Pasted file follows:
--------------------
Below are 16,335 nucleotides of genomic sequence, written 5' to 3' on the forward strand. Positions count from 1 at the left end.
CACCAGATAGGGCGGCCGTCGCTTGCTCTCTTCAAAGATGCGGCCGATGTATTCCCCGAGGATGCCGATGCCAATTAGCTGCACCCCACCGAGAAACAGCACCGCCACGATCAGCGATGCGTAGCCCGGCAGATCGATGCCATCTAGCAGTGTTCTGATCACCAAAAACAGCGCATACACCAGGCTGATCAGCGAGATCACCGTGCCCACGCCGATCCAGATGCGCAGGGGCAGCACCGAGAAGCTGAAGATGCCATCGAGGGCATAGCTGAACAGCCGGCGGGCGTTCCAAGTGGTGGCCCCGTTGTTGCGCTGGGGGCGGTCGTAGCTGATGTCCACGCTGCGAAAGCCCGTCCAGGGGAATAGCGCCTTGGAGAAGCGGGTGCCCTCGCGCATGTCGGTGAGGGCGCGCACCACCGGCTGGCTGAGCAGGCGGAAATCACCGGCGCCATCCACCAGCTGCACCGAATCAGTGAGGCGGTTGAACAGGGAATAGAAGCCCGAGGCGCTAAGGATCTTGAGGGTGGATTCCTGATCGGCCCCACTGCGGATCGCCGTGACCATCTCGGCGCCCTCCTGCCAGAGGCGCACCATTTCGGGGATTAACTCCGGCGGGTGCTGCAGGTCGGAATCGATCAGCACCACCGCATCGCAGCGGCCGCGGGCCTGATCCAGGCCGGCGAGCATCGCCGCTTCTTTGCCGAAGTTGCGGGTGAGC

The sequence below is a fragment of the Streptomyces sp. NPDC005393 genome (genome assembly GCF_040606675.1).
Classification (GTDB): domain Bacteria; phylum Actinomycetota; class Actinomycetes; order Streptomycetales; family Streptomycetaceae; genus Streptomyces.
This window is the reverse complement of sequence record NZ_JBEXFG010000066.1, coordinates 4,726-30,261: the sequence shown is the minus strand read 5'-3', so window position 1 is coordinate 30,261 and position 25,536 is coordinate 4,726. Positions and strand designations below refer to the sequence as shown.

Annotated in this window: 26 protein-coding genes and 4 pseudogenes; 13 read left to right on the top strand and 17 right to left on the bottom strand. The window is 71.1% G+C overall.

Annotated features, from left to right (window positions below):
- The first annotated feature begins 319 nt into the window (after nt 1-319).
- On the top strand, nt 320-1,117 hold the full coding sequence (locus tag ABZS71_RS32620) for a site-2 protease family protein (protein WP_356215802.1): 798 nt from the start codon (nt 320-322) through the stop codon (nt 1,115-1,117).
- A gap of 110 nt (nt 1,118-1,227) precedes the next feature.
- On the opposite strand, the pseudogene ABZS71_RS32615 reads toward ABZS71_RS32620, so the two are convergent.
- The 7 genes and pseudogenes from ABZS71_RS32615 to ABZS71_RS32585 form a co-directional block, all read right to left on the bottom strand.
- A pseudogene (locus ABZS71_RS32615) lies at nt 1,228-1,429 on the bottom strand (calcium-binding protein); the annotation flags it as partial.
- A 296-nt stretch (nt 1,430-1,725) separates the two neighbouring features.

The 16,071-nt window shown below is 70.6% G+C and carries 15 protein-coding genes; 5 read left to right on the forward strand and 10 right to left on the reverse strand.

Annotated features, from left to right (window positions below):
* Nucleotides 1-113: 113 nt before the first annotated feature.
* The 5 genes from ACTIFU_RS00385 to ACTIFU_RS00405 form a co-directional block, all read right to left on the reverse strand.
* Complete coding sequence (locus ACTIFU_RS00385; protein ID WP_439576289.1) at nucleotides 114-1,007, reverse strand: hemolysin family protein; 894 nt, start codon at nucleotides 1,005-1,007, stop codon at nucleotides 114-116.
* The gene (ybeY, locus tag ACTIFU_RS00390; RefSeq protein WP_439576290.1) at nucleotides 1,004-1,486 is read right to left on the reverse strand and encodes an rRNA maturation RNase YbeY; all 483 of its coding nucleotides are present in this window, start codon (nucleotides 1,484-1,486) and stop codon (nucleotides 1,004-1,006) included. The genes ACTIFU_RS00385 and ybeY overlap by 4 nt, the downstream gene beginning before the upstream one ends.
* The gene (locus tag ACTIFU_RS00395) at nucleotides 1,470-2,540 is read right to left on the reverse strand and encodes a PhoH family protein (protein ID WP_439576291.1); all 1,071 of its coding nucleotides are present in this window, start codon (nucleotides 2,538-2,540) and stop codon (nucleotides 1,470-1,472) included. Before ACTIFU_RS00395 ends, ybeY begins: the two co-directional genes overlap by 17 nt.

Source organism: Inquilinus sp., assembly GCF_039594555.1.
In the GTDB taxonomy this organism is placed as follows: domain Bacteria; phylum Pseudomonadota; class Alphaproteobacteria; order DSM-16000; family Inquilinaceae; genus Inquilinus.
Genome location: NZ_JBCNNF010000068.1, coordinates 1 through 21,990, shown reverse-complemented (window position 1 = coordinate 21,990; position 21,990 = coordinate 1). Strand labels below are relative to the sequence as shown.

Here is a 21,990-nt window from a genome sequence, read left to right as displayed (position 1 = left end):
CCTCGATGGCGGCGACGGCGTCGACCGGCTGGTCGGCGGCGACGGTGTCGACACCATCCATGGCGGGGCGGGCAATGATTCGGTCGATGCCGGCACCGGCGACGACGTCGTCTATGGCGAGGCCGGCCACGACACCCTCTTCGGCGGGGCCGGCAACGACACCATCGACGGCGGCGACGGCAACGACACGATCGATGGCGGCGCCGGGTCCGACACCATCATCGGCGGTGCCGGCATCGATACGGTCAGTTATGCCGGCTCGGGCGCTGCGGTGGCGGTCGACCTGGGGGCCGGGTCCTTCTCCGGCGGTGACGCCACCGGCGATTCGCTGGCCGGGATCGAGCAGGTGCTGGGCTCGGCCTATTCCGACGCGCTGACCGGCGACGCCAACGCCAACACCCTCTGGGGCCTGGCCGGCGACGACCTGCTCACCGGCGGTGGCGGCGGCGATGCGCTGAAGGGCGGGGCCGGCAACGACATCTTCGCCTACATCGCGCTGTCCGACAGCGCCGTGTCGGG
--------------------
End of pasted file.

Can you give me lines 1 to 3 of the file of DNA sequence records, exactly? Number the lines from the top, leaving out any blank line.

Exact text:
Below are 16,335 nucleotides of genomic sequence, written 5' to 3' on the forward strand. Positions count from 1 at the left end.
CACCAGATAGGGCGGCCGTCGCTTGCTCTCTTCAAAGATGCGGCCGATGTATTCCCCGAGGATGCCGATGCCAATTAGCTGCACCCCACCGAGAAACAGCACCGCCACGATCAGCGATGCGTAGCCCGGCAGATCGATGCCATCTAGCAGTGTTCTGATCACCAAAAACAGCGCATACACCAGGCTGATCAGCGAGATCACCGTGCCCACGCCGATCCAGATGCGCAGGGGCAGCACCGAGAAGCTGAAGATGCCATCGAGGGCATAGCTGAACAGCCGGCGGGCGTTCCAAGTGGTGGCCCCGTTGTTGCGCTGGGGGCGGTCGTAGCTGATGTCCACGCTGCGAAAGCCCGTCCAGGGGAATAGCGCCTTGGAGAAGCGGGTGCCCTCGCGCATGTCGGTGAGGGCGCGCACCACCGGCTGGCTGAGCAGGCGGAAATCACCGGCGCCATCCACCAGCTGCACCGAATCAGTGAGGCGGTTGAACAGGGAATAGAAGCCCGAGGCGCTAAGGATCTTGAGGGTGGATTCCTGATCGGCCCCACTGCGGATCGCCGTGACCATCTCGGCGCCCTCCTGCCAGAGGCGCACCATTTCGGGGATTAACTCCGGCGGGTGCTGCAGGTCGGAATCGATCAGCACCACCGCATCGCAGCGGCCGCGGGCCTGATCCAGGCCGGCGAGCATCGCCGCTTCTTTGCCGAAGTTGCGGGTGAGC

The sequence below is a fragment of the Streptomyces sp. NPDC005393 genome (genome assembly GCF_040606675.1).